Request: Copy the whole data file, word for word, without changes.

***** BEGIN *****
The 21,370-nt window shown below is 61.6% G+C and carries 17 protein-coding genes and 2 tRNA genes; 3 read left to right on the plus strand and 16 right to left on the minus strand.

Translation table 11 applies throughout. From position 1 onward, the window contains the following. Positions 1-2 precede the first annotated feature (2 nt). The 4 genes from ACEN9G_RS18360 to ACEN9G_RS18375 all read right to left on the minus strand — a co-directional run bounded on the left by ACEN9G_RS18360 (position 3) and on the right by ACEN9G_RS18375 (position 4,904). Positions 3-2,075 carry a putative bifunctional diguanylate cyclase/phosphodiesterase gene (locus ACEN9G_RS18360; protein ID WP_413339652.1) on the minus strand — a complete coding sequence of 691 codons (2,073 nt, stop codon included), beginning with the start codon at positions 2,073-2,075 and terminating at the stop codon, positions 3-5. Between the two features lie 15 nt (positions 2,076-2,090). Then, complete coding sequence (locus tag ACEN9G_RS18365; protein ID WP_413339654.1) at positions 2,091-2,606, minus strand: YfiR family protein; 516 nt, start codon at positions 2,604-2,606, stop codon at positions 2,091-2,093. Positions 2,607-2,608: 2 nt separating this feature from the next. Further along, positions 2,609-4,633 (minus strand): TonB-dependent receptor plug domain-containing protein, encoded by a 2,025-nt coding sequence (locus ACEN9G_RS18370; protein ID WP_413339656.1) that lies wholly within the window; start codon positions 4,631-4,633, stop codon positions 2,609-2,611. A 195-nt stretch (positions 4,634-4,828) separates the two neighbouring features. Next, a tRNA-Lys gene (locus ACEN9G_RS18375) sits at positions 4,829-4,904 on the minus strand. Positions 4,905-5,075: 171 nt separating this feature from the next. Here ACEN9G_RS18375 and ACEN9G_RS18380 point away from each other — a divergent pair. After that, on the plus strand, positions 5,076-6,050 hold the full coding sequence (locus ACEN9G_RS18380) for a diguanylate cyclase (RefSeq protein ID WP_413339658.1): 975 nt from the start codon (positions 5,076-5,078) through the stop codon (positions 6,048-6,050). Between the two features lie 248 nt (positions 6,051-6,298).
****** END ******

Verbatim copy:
The 21,370-nt window shown below is 61.6% G+C and carries 17 protein-coding genes and 2 tRNA genes; 3 read left to right on the plus strand and 16 right to left on the minus strand.

Translation table 11 applies throughout. From position 1 onward, the window contains the following. Positions 1-2 precede the first annotated feature (2 nt). The 4 genes from ACEN9G_RS18360 to ACEN9G_RS18375 all read right to left on the minus strand — a co-directional run bounded on the left by ACEN9G_RS18360 (position 3) and on the right by ACEN9G_RS18375 (position 4,904). Positions 3-2,075 carry a putative bifunctional diguanylate cyclase/phosphodiesterase gene (locus ACEN9G_RS18360; protein ID WP_413339652.1) on the minus strand — a complete coding sequence of 691 codons (2,073 nt, stop codon included), beginning with the start codon at positions 2,073-2,075 and terminating at the stop codon, positions 3-5. Between the two features lie 15 nt (positions 2,076-2,090). Then, complete coding sequence (locus tag ACEN9G_RS18365; protein ID WP_413339654.1) at positions 2,091-2,606, minus strand: YfiR family protein; 516 nt, start codon at positions 2,604-2,606, stop codon at positions 2,091-2,093. Positions 2,607-2,608: 2 nt separating this feature from the next. Further along, positions 2,609-4,633 (minus strand): TonB-dependent receptor plug domain-containing protein, encoded by a 2,025-nt coding sequence (locus ACEN9G_RS18370; protein ID WP_413339656.1) that lies wholly within the window; start codon positions 4,631-4,633, stop codon positions 2,609-2,611. A 195-nt stretch (positions 4,634-4,828) separates the two neighbouring features. Next, a tRNA-Lys gene (locus ACEN9G_RS18375) sits at positions 4,829-4,904 on the minus strand. Positions 4,905-5,075: 171 nt separating this feature from the next. Here ACEN9G_RS18375 and ACEN9G_RS18380 point away from each other — a divergent pair. After that, on the plus strand, positions 5,076-6,050 hold the full coding sequence (locus ACEN9G_RS18380) for a diguanylate cyclase (RefSeq protein ID WP_413339658.1): 975 nt from the start codon (positions 5,076-5,078) through the stop codon (positions 6,048-6,050). Between the two features lie 248 nt (positions 6,051-6,298).